I watched the sun rise over Prague this morning as I made my way by taxi to the central train station. The gold orb ascended into purple sky over mist shrouded gothic spires that reflected in the Vltava River. It was one of those unexpected and unconditionally perfect moments that travellers hope for.
The rest of the day was only slightly less majestic.
My train departed at 6.39am from an all-but deserted station. Dropped off at the opposite side of the station to the main entrance, I was immediately disorientated (which is not that hard to do). My footsteps echoed in the long station halls as I tried to match the strange words and number combinations on my ticket to the platform information. After a few moments of increasing anxiety (did the ticket vendor understand me? Am I in the right part of this enormous station? Why are there no people here?), I realised services do not appear on the board until about 15 minutes before departure. Once my train did appear, I realised the board destination did not match my ticket, but as there were no other services close to resembling mine, I boarded the train and hoped for the best.
Soon after a friendly train attendant confirmed I was en route to Vienna, where I could – after three more connections – get to Zagreb. Not previously aware of the need for multiple connections, I was a little surprised by this and quickly started quizzing for details. From Prague to Zagreb I needed to:
- change trains in 20 minutes at Vienna (Wien Meilding) before taking a 3.5 hour train to Maribor;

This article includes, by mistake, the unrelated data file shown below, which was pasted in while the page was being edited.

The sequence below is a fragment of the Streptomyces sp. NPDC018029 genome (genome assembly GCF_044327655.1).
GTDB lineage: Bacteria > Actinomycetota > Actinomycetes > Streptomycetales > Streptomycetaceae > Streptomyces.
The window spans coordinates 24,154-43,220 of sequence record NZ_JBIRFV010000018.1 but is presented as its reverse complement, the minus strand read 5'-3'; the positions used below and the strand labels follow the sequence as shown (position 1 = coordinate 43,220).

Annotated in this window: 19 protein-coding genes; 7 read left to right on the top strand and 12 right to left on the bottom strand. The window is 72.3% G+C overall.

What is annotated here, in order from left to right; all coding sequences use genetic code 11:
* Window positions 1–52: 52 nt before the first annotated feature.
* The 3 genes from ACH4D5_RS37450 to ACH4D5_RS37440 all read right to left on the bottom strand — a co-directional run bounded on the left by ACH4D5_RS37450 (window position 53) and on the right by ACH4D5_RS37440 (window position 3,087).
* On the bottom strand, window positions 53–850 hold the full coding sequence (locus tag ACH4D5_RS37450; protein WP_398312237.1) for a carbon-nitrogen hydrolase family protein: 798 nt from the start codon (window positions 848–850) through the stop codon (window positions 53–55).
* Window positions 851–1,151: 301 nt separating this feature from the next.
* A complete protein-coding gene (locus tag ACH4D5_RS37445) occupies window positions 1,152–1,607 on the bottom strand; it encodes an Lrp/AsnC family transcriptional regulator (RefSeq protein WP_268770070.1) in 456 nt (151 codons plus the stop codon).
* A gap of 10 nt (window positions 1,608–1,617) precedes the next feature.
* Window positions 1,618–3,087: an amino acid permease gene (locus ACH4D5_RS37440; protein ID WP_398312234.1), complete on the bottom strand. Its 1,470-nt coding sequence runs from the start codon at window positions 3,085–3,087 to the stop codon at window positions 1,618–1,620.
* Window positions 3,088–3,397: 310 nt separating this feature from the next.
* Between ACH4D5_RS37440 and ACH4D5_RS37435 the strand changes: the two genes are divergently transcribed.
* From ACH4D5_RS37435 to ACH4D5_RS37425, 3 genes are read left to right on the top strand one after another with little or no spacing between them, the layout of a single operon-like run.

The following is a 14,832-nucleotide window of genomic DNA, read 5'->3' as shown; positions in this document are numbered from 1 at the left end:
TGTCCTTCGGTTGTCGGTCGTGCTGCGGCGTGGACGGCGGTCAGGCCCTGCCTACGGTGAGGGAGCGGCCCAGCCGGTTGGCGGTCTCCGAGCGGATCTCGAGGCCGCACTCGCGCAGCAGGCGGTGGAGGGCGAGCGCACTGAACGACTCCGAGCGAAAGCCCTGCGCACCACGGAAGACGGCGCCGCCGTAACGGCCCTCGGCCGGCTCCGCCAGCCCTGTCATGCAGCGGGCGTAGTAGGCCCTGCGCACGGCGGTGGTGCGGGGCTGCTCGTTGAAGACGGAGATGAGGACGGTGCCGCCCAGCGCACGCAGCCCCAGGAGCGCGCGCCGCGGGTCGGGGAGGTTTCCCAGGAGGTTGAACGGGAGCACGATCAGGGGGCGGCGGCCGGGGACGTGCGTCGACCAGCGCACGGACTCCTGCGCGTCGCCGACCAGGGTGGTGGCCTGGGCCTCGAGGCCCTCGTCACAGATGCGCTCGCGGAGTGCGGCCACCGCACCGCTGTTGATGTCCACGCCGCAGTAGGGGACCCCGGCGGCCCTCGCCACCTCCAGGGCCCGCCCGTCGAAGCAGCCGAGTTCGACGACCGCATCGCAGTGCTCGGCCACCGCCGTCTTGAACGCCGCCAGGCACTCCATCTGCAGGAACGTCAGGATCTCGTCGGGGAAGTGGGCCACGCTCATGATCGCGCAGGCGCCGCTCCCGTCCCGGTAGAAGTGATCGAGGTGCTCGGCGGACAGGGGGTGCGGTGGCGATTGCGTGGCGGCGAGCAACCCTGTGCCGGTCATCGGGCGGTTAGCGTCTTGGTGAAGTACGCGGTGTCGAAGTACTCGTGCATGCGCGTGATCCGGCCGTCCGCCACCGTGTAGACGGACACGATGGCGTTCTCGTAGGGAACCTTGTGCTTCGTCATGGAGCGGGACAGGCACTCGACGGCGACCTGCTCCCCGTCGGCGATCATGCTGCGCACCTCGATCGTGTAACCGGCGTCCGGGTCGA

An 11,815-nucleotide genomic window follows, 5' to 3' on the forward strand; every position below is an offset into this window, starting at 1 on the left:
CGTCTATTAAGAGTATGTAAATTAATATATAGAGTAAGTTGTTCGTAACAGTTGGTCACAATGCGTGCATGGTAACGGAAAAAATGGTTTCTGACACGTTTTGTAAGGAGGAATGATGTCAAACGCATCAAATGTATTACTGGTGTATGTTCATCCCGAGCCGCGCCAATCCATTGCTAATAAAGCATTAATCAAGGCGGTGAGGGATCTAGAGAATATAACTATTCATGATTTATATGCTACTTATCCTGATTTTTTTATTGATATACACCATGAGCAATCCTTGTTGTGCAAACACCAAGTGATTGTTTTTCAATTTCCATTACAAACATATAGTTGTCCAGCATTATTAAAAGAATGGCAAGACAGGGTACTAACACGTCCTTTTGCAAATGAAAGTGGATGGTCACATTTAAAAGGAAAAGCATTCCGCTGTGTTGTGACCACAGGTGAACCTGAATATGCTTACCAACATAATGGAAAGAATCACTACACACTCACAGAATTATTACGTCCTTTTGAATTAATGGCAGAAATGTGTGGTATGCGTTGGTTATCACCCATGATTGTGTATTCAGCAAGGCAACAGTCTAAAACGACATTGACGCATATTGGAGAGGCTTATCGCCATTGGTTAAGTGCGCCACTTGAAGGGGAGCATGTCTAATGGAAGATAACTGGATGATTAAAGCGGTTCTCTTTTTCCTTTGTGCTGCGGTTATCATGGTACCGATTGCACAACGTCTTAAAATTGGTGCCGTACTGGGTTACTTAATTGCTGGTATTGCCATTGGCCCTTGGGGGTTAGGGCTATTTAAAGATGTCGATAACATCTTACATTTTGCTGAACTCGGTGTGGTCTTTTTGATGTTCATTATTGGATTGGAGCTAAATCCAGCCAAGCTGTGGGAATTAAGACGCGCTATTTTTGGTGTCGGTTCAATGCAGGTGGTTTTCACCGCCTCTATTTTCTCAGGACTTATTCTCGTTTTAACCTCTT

- then change at Maribor to the Zadini Most service within a seven minute window;
- and finally connect to the Zagreb Glavni Kolod service after a 30 minute stop in Zadini Most.
All in all, today has involved one taxi, three international trains, one mad dash between platforms, four countries (Czech Republic, Austria, Slovenia and Croatia) and 12 hours and 17 minutes of train travel.
In amongst all of that, there were quite a few highlights:
- talking sociology, history, politics and literature with an Austrian literature professor and his wife;
- watching the train curve around the Alps, through old stone tunnels and past dramatically green valleys;
- sitting at Zadani Most, trying to communicate with a Croatian lady as we admired the mountain view;
- being saved by the kindness of a Slovenian man, who advised the Croatian lady and me not to board another train to who-knows-where.
I arrived to positive first impressions of Zagreb. Its seems a vibrant, social, welcoming city that I will be a little sad to leave in the morning. Once in Dubrovnik though, I think I will avoid trains for a while and find some lovely, island-bound boats to cruise on.